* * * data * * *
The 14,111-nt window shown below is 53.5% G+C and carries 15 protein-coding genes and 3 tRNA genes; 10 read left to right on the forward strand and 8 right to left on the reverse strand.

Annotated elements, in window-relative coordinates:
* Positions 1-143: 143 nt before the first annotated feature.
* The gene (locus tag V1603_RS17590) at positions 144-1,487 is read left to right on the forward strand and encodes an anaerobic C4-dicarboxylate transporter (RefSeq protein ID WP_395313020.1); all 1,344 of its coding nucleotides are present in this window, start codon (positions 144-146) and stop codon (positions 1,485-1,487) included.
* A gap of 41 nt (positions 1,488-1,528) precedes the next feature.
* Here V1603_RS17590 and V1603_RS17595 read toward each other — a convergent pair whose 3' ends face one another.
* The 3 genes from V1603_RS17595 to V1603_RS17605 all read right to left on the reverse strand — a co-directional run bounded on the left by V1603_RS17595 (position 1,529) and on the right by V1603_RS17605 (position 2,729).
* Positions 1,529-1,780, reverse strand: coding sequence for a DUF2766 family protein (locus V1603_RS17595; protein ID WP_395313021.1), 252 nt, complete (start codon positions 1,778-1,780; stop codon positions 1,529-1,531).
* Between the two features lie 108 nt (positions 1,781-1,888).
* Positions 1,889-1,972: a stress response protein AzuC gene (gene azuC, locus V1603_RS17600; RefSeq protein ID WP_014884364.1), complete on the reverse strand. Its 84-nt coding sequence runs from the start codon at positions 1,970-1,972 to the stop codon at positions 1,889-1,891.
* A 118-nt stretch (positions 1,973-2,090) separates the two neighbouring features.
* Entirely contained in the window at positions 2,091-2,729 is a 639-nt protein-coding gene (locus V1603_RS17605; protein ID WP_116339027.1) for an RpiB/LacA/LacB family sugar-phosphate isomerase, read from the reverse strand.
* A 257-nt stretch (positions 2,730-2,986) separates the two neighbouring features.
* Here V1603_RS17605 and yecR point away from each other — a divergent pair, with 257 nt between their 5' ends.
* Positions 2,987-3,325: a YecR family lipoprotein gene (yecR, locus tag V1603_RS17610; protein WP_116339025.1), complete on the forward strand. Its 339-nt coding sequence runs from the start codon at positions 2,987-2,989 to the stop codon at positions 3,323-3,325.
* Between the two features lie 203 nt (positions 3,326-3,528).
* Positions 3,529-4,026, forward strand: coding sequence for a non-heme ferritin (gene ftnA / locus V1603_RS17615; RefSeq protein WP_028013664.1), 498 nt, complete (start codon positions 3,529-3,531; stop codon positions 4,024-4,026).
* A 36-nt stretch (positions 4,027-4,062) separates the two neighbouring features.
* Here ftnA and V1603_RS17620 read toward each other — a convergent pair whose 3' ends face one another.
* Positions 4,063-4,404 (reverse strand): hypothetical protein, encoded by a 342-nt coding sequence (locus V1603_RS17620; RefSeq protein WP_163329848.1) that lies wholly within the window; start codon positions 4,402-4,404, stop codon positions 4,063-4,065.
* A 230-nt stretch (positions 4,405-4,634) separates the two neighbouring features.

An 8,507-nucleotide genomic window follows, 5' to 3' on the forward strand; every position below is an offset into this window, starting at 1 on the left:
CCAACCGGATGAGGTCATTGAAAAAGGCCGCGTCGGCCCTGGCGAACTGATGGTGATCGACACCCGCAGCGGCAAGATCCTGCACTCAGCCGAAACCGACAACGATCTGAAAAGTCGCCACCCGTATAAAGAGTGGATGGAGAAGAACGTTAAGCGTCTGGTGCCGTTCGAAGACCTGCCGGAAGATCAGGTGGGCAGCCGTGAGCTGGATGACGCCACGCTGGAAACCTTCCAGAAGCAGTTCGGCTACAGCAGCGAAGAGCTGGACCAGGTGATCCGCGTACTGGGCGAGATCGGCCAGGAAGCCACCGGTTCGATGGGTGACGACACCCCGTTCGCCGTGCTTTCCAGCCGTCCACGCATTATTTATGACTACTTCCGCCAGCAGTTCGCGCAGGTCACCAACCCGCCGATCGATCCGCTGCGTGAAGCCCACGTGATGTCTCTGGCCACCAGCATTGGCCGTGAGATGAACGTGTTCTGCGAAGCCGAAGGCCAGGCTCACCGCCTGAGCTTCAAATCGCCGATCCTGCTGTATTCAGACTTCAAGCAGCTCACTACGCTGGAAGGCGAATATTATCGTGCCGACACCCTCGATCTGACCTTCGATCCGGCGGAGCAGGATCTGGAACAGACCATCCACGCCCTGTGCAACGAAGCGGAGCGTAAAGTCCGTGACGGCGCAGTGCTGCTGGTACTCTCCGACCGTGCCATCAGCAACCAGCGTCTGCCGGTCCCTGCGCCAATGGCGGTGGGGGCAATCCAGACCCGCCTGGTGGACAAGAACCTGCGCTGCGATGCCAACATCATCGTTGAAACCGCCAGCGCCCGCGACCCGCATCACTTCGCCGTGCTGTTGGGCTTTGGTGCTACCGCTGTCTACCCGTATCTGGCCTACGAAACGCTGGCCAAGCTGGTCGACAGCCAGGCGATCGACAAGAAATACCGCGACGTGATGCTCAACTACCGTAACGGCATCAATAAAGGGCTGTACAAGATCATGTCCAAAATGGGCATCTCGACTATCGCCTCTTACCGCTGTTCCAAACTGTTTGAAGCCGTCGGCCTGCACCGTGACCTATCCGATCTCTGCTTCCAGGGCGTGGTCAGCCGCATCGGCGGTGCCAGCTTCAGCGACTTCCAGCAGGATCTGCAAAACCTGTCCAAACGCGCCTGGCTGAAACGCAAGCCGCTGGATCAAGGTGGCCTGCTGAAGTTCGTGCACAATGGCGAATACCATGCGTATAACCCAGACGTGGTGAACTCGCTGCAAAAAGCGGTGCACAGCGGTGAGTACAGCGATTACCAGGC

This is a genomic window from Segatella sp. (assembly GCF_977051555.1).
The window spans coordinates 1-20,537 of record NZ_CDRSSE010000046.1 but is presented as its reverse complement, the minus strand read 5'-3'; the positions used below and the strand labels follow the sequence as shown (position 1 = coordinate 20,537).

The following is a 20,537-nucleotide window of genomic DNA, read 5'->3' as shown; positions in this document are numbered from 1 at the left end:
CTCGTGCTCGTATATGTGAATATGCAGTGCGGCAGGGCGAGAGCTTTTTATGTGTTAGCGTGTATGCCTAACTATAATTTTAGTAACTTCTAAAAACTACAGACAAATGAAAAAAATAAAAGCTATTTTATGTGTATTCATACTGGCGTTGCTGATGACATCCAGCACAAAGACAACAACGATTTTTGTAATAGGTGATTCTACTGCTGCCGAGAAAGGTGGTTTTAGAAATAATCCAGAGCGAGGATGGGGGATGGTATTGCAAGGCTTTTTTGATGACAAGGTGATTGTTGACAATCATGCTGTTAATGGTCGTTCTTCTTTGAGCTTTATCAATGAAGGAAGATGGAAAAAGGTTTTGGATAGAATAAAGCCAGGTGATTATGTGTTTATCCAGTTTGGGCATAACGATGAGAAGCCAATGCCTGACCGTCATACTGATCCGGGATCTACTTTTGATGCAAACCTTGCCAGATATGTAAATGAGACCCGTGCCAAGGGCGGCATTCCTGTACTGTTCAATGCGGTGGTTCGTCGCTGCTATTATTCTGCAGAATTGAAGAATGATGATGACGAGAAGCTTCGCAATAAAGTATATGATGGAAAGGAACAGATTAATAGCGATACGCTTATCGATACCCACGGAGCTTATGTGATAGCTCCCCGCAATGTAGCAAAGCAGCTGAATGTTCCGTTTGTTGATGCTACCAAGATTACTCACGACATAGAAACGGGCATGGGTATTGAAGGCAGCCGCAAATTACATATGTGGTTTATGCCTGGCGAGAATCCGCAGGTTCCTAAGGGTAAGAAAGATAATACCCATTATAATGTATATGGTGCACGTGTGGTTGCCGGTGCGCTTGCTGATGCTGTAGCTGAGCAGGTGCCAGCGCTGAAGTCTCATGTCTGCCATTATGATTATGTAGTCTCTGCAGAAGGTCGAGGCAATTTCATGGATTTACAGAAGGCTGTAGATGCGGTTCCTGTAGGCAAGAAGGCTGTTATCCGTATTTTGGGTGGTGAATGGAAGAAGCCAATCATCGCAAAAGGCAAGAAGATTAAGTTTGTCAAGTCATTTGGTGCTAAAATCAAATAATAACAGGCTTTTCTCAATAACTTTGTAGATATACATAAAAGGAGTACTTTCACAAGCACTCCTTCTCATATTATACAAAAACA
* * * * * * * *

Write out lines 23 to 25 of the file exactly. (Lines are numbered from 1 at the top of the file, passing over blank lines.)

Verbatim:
CCAACCGGATGAGGTCATTGAAAAAGGCCGCGTCGGCCCTGGCGAACTGATGGTGATCGACACCCGCAGCGGCAAGATCCTGCACTCAGCCGAAACCGACAACGATCTGAAAAGTCGCCACCCGTATAAAGAGTGGATGGAGAAGAACGTTAAGCGTCTGGTGCCGTTCGAAGACCTGCCGGAAGATCAGGTGGGCAGCCGTGAGCTGGATGACGCCACGCTGGAAACCTTCCAGAAGCAGTTCGGCTACAGCAGCGAAGAGCTGGACCAGGTGATCCGCGTACTGGGCGAGATCGGCCAGGAAGCCACCGGTTCGATGGGTGACGACACCCCGTTCGCCGTGCTTTCCAGCCGTCCACGCATTATTTATGACTACTTCCGCCAGCAGTTCGCGCAGGTCACCAACCCGCCGATCGATCCGCTGCGTGAAGCCCACGTGATGTCTCTGGCCACCAGCATTGGCCGTGAGATGAACGTGTTCTGCGAAGCCGAAGGCCAGGCTCACCGCCTGAGCTTCAAATCGCCGATCCTGCTGTATTCAGACTTCAAGCAGCTCACTACGCTGGAAGGCGAATATTATCGTGCCGACACCCTCGATCTGACCTTCGATCCGGCGGAGCAGGATCTGGAACAGACCATCCACGCCCTGTGCAACGAAGCGGAGCGTAAAGTCCGTGACGGCGCAGTGCTGCTGGTACTCTCCGACCGTGCCATCAGCAACCAGCGTCTGCCGGTCCCTGCGCCAATGGCGGTGGGGGCAATCCAGACCCGCCTGGTGGACAAGAACCTGCGCTGCGATGCCAACATCATCGTTGAAACCGCCAGCGCCCGCGACCCGCATCACTTCGCCGTGCTGTTGGGCTTTGGTGCTACCGCTGTCTACCCGTATCTGGCCTACGAAACGCTGGCCAAGCTGGTCGACAGCCAGGCGATCGACAAGAAATACCGCGACGTGATGCTCAACTACCGTAACGGCATCAATAAAGGGCTGTACAAGATCATGTCCAAAATGGGCATCTCGACTATCGCCTCTTACCGCTGTTCCAAACTGTTTGAAGCCGTCGGCCTGCACCGTGACCTATCCGATCTCTGCTTCCAGGGCGTGGTCAGCCGCATCGGCGGTGCCAGCTTCAGCGACTTCCAGCAGGATCTGCAAAACCTGTCCAAACGCGCCTGGCTGAAACGCAAGCCGCTGGATCAAGGTGGCCTGCTGAAGTTCGTGCACAATGGCGAATACCATGCGTATAACCCAGACGTGGTGAACTCGCTGCAAAAAGCGGTGCACAGCGGTGAGTACAGCGATTACCAGGC

This is a genomic window from Segatella sp. (assembly GCF_977051555.1).
The window spans coordinates 1-20,537 of record NZ_CDRSSE010000046.1 but is presented as its reverse complement, the minus strand read 5'-3'; the positions used below and the strand labels follow the sequence as shown (position 1 = coordinate 20,537).